Thursday, July 25, 2013

Natural Motion

  I recently read an article that was lambasting the concept of natural motion. The author first provided the idea, that numerous martial arts instructor's convey the suggestion, that what they are teaching are "natural" motions. He then proceeded to explain (his version of) what “they” meant by that statement “By natural, they mean that the motion be closest to the motion the human body is adapted for (Which was the definition that I disagreed with).
  Who” (exactly) wrote that definition of/for natural? Though possibly written poorly (as I would never define motion in that manner), I don't believe that their intention (or definition) was the one that this author chose for them to have represent their viewpoint.
  The author believes (he's the one that stated it) that any/all motion is “created”, for the required task at hand. He then went off on a tangent regarding “evolution” (and what that equates to). Not having a link to the original documentation/article (source, that the author was referencing) it would be difficult to know the implications of any statements were made within it.
  His followup statement “There is no such thing as natural movement for the human body. Those who think there is do not understand how natural selection works.” was (IMO) at "best" showed the writer to be ignorant (of the subject), and at "worst", was misleading and unrelated (to the topic of the subject). “Natural Selection*” is a separate issue/subject from “Natural Motion”. The two are only distantly related or in any way similar.
  Interestingly (at least to myself, LOL), I had only recently included the footnote at the bottom of my blog. It was actually in reference to articles exactly like the one I'm referencing in this blog.
  The term “natural”, has numerous avenues of definition. The one that I found most applicable (for the purposes of training) was the “any person or thing that is, or is likely, or certain to be very suitable to/for as well as being successful in an endeavor without much training or difficulty”(via “”). As “I” interpret this definition, it means the motion that is most likely to occur without having any (or much) formal training to perform.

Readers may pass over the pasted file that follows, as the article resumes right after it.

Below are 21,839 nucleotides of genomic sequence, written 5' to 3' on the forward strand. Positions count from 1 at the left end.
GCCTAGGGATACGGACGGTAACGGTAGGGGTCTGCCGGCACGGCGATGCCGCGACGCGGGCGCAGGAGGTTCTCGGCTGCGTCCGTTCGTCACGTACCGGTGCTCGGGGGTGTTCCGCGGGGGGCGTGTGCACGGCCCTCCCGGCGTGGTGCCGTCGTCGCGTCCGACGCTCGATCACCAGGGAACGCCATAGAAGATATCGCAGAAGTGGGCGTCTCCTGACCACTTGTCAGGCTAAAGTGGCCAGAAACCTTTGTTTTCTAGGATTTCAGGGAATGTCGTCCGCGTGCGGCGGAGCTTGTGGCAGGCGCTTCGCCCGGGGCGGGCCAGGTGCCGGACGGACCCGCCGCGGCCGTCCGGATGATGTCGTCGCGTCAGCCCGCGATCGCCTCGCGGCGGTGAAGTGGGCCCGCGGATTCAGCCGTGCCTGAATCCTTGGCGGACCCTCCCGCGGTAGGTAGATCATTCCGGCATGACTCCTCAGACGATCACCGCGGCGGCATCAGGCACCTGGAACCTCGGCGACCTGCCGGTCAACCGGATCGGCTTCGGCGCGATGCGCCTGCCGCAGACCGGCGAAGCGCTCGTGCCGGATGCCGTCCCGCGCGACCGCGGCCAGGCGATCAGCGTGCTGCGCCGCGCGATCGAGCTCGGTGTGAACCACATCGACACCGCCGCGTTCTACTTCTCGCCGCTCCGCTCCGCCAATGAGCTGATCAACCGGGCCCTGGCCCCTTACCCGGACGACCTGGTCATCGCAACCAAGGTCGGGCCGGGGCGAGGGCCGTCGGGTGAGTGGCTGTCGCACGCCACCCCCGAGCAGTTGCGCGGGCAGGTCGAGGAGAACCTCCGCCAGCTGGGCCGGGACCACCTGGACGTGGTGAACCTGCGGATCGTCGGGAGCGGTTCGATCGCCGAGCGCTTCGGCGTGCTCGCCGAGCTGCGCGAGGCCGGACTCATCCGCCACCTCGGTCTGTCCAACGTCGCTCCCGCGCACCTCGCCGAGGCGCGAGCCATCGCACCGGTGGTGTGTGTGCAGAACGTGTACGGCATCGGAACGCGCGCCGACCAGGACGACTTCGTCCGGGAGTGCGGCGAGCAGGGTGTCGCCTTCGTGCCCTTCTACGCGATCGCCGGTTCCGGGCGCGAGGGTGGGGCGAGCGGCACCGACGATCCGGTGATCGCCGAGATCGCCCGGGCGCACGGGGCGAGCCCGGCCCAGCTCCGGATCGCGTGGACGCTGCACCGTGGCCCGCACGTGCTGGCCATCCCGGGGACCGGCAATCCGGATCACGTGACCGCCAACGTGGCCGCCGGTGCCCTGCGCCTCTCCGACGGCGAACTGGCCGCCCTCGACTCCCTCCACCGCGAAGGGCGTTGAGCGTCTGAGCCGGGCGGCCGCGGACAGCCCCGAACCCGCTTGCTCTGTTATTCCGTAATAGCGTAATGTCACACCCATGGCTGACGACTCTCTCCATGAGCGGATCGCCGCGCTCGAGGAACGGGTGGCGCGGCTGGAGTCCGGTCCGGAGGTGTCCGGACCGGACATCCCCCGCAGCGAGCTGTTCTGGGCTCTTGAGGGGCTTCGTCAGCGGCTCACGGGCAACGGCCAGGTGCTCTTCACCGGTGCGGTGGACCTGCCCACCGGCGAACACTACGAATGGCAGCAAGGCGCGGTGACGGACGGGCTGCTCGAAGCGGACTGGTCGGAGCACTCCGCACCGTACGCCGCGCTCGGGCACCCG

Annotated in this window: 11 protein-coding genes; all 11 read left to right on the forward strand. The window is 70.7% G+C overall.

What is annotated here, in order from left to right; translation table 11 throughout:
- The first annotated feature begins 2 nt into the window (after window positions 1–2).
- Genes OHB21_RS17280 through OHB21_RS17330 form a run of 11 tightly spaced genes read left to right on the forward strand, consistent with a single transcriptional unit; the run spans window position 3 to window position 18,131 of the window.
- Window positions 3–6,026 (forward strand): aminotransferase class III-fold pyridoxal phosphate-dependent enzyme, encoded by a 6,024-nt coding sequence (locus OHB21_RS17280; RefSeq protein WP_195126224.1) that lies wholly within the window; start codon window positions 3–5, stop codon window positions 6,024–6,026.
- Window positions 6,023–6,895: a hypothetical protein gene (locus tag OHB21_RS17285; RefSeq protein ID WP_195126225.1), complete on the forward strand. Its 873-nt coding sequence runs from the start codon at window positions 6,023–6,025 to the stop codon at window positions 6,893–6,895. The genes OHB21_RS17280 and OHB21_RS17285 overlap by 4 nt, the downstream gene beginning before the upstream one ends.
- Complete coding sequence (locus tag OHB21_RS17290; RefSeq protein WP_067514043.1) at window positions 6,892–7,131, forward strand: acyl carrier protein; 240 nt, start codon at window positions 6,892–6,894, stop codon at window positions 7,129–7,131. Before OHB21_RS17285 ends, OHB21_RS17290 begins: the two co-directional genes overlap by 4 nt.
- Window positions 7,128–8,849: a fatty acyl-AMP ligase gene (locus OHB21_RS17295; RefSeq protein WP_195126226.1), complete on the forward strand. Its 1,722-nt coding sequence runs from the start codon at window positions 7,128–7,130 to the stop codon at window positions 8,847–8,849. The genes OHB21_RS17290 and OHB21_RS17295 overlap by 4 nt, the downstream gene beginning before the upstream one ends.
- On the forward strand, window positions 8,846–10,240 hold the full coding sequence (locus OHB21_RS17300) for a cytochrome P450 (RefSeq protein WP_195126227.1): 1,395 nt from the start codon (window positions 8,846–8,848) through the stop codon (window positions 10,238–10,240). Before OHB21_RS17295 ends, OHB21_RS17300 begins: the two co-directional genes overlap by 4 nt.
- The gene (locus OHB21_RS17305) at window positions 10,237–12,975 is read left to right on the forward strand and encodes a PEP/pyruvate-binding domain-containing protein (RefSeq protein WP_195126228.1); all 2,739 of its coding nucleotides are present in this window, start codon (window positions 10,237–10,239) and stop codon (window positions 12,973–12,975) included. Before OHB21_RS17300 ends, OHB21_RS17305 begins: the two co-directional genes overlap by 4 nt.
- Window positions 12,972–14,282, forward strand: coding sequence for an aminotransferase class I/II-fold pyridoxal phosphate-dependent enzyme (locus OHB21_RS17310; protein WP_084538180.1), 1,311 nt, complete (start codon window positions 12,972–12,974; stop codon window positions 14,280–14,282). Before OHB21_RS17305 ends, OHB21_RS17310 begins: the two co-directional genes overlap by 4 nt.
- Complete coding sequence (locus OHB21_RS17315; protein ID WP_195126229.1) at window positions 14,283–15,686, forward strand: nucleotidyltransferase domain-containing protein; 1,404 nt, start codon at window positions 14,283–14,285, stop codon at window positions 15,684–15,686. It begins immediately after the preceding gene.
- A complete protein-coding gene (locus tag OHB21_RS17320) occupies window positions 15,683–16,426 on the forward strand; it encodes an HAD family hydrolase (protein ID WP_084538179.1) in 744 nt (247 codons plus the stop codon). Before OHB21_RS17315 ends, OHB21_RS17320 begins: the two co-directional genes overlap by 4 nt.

Regardless of how or why it does so, the human body (as well as the average person's limbs that are attached to it) will move in (only) particular, often limited ways. To imply (as the author did in his article) that any motion that you are able to perform is “natural”, is simplistic and (IMO) just stupid.
  If every motion were indeed “natural”, there would be no need for training. The body does perform certain actions and motions that are familiar, and therefor require little (if any) conscious thought to perform them. In the quest for efficiency though, it becomes our goal (as instructor's) to make a student's naturally performed motions be as productive as possible.
  It is in that regard, that we have our students repeatedly perform numerous introductory motions (with the intend of making the student more comfortable/familiar with that motion, and thereby requiring little to no conscious thought to performing them) as/when required. 
 In regards to natural motion, unlike what the referenced author stated, we do understand what that constitutes, and we impart that knowledge upon our students as well. 

*Natural selection is the gradual natural process by which biological traits become either more or less common in a population as a function of the effect of inherited traits on the differential reproductive success of organisms interacting with their environment. It is a key mechanism of evolution. The term "natural selection" was popularized by Charles Darwin who intended it to be compared with artificial selection, which is now called selective breeding.


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